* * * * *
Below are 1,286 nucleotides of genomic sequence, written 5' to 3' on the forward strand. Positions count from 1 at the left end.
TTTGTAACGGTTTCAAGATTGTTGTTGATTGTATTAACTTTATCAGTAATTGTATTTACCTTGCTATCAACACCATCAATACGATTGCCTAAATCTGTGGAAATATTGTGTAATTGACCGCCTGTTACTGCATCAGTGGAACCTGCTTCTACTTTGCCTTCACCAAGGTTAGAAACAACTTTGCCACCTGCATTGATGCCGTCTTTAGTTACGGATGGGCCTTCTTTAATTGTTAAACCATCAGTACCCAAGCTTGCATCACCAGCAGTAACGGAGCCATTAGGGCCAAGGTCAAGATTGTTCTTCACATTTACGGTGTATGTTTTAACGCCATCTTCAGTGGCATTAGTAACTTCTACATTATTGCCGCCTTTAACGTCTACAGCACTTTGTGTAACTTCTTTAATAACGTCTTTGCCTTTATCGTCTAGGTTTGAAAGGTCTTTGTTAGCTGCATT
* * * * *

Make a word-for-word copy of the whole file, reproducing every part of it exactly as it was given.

Below are 1,286 nucleotides of genomic sequence, written 5' to 3' on the forward strand. Positions count from 1 at the left end.
TTTGTAACGGTTTCAAGATTGTTGTTGATTGTATTAACTTTATCAGTAATTGTATTTACCTTGCTATCAACACCATCAATACGATTGCCTAAATCTGTGGAAATATTGTGTAATTGACCGCCTGTTACTGCATCAGTGGAACCTGCTTCTACTTTGCCTTCACCAAGGTTAGAAACAACTTTGCCACCTGCATTGATGCCGTCTTTAGTTACGGATGGGCCTTCTTTAATTGTTAAACCATCAGTACCCAAGCTTGCATCACCAGCAGTAACGGAGCCATTAGGGCCAAGGTCAAGATTGTTCTTCACATTTACGGTGTATGTTTTAACGCCATCTTCAGTGGCATTAGTAACTTCTACATTATTGCCGCCTTTAACGTCTACAGCACTTTGTGTAACTTCTTTAATAACGTCTTTGCCTTTATCGTCTAGGTTTGAAAGGTCTTTGTTAGCTGCATT